GPUZ, System Setup and Testing Methodology

With the HD 3870 X2 card, AMD essentially took two RV670 GPUs, downclocked them slightly and slapped them on a single PCB for “CrossFire-on-a-card.”  The R700 is essentially the same design as we saw on the previous page; but this time AMD didn’t downclock the GPUs:

AMD Radeon HD 4870 X2 2GB Preview - R700 a bit early - Graphics Cards 91

Though there are some bugs on the GPU-Z screen shot, you can see that the core clock is running at 750 MHz while the GDDR5 memory is running at 900 MHz – the same speeds the single GPU HD 4870 512MB card runs at.  AMD is obviously serious about getting as much performance out of their GPUs as possible and would we would likely see an HD 4850 X2 card at some point too – much like we saw the HD 3850 X2 1GB card from ASUS this year. 

Testing Methodology

Graphics card testing has become the most hotly debated issue in the hardware enthusiast community recently.  Because of that, testing graphics cards has become a much more complicated process than it once was.  Before you might have been able to rely on the output of a few synthetic, automatic benchmarks to make your video card purchase, that is just no longer the case.  Video cards now cost up to $500 and we want to make sure that we are giving the reader as much information as we can to aid you in your purchasing decision.  We know we can’t run every game or find every bug and error, but we try to do what we can to aid you, our reader, and the community as a whole.

With that in mind, all the benchmarks that you will see in this review are from games that we bought off the shelves just like you.  Of these games, there are two different styles of benchmarks that need to be described.

The first is the “timedemo-style” of benchmark.  Many of you may be familiar with this style from games like Quake III; a “demo” is recorded in the game and a set number of frames are saved in a file for playback.  When playing back the demo, the game engine then renders the frames as quickly as possible, which is why you will often see the “timedemo-style” of benchmarks playing back the game much more quickly than you would ever play the game.  In our benchmarks, the FarCry tests were done in this matter: we recorded four custom demos and then played them back on each card at each different resolution and quality setting.  Why does this matter?  Because in these tests where timedemos are used, the line graphs that show the frame rate at each second, each card may not end at the same time precisely because one card is able to play it back faster than the other — less time passes and thus the FRAPs application gets slightly fewer frame rates to plot.  However, the peaks and valleys and overall performance of each card is still maintained and we can make a judged comparison of the frame rates and performance.

The second type of benchmark you’ll see in this article are manual run throughs of a portion of a game.  This is where we sit at the game with a mouse in one hand, a keyboard under the other, and play the game to get a benchmark score.  This benchmark method makes the graphs and data easy to read, but adds another level of difficulty to the reviewer — making the manual run throughs repeatable and accurate.  I think we’ve accomplished this by choosing a section of each game that provides us with a clear cut path. We take three readings of each card and setting, average the scores, and present those to you.  While this means the benchmarks are not exact to the most minute detail, they are damn close and practicing with this method for many days has made it clear to me that while this method is time consuming, it is definitely a viable option for games without timedemo support.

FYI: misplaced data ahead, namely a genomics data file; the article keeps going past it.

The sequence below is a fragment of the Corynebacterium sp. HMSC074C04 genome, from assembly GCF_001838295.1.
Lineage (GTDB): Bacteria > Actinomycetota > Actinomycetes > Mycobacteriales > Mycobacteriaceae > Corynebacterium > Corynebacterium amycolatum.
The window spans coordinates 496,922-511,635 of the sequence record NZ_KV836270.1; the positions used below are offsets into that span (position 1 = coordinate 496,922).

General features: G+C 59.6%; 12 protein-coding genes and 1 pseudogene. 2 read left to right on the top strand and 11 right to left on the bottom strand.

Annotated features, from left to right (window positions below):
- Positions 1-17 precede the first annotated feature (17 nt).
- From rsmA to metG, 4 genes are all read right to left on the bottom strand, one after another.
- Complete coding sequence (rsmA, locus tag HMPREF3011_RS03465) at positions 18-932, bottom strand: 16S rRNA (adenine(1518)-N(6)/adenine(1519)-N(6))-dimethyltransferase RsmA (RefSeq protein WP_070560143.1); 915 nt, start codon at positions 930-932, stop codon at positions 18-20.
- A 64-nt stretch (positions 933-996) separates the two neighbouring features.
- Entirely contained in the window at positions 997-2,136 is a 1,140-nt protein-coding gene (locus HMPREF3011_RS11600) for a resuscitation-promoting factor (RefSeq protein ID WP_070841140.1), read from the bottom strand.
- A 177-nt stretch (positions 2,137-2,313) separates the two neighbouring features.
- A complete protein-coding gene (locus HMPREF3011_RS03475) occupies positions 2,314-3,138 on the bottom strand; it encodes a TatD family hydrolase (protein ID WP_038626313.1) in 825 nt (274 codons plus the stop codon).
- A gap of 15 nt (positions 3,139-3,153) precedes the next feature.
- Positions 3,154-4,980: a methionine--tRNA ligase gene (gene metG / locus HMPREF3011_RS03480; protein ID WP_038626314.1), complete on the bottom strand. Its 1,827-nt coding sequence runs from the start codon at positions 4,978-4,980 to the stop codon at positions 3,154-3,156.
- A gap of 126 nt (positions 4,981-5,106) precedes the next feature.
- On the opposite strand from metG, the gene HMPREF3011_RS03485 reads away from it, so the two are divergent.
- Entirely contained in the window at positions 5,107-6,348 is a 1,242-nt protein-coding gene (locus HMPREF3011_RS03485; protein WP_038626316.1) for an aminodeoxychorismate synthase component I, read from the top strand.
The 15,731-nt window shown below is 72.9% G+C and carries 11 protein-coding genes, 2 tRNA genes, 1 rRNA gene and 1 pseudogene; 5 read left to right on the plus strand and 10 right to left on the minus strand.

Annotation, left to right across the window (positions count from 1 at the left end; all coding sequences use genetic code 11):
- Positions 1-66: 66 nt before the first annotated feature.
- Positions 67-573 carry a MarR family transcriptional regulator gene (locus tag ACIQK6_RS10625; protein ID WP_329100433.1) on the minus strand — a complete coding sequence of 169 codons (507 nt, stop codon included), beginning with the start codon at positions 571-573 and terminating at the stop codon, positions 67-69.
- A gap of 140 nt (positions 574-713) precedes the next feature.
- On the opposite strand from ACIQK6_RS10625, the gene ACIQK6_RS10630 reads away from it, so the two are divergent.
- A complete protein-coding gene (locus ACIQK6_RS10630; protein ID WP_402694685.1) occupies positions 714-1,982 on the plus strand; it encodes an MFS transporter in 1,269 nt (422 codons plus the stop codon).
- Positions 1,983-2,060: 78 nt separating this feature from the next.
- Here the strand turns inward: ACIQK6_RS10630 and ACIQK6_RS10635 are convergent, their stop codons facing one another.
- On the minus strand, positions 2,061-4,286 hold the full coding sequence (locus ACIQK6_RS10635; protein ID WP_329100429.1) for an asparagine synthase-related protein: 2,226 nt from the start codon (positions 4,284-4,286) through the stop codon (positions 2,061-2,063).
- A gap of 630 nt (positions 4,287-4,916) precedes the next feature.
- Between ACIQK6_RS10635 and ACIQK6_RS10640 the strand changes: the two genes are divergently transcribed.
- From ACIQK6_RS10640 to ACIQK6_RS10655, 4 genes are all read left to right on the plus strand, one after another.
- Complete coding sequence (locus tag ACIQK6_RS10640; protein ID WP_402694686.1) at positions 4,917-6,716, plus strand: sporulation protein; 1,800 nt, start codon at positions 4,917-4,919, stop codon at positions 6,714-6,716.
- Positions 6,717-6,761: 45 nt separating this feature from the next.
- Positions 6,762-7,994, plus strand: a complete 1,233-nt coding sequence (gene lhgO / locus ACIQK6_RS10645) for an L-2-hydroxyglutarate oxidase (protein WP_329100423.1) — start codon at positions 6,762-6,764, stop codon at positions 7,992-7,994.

The second graph is a bar graph that tells you the average framerate, the maximum framerate, and the minimum framerate.  The minimum and average are important numbers here as we want the minimum to be high enough to not affect our gaming experience.  While it will be the decision of each individual gamer what is the lowest they will allow, comparing the Min FPS to the line graph and seeing how often this minimum occurs, should give you a good idea of what your gaming experience will be like with this game, and that video card on that resolution.

Our tests are completely based around the second type of benchmark method mentioned above — the manual run through.

System Setup and Comparisons

We only had the chance to run a few games with the card in our preview requirements but I compiled the most important comparisons for you: one for AMD cards and one for NVIDIA cards.  First you’ll see how the HD 4870 X2 compares to a single Radeon HD 4870 512MB card, a pair of standard HD 4870s in CrossFire mode and the Radeon HD 3870 X2 dual-GPU card from the previous generation.  For NVIDIA’s comparisons you’ll find the HD 4870 X2 2GB compared to the new BFG GeForce GTX 280 1GB, GTX 260 896MB and 9800 GX2 1GB cards. 

Test System Setup


Intel Core 2 Extreme X6800 – Review


EVGA nForce 680i MotherboardReview
Intel X48 Motherboard (for CrossFire testing)


Corsair TWIN2X2048-8500C4

Hard Drive

Western Digital Raptor 150 GB – Review

Sound Card

Sound Blaster Audigy 2 Value

Video Card

AMD Radeon HD 4870 X2 2GB
AMD Radeon HD 4870 512MB
BFG GeForce GTX 280 1GB
NVIDIA GeForce GTX 260 896MB
XFX 9800 GX2 1GB

Video Drivers

NVIDIA Forceware 177.34 Beta
AMD Catalyst – 8.5
Power Supply PC Power and Cooling 1000 watt

DirectX Version

DX10 / DX9c

Operating System

Windows Vista Ultimate 64-bit

  • Bioshock
  • Call of Duty 4
  • Crysis
  • 3DMark Vantage

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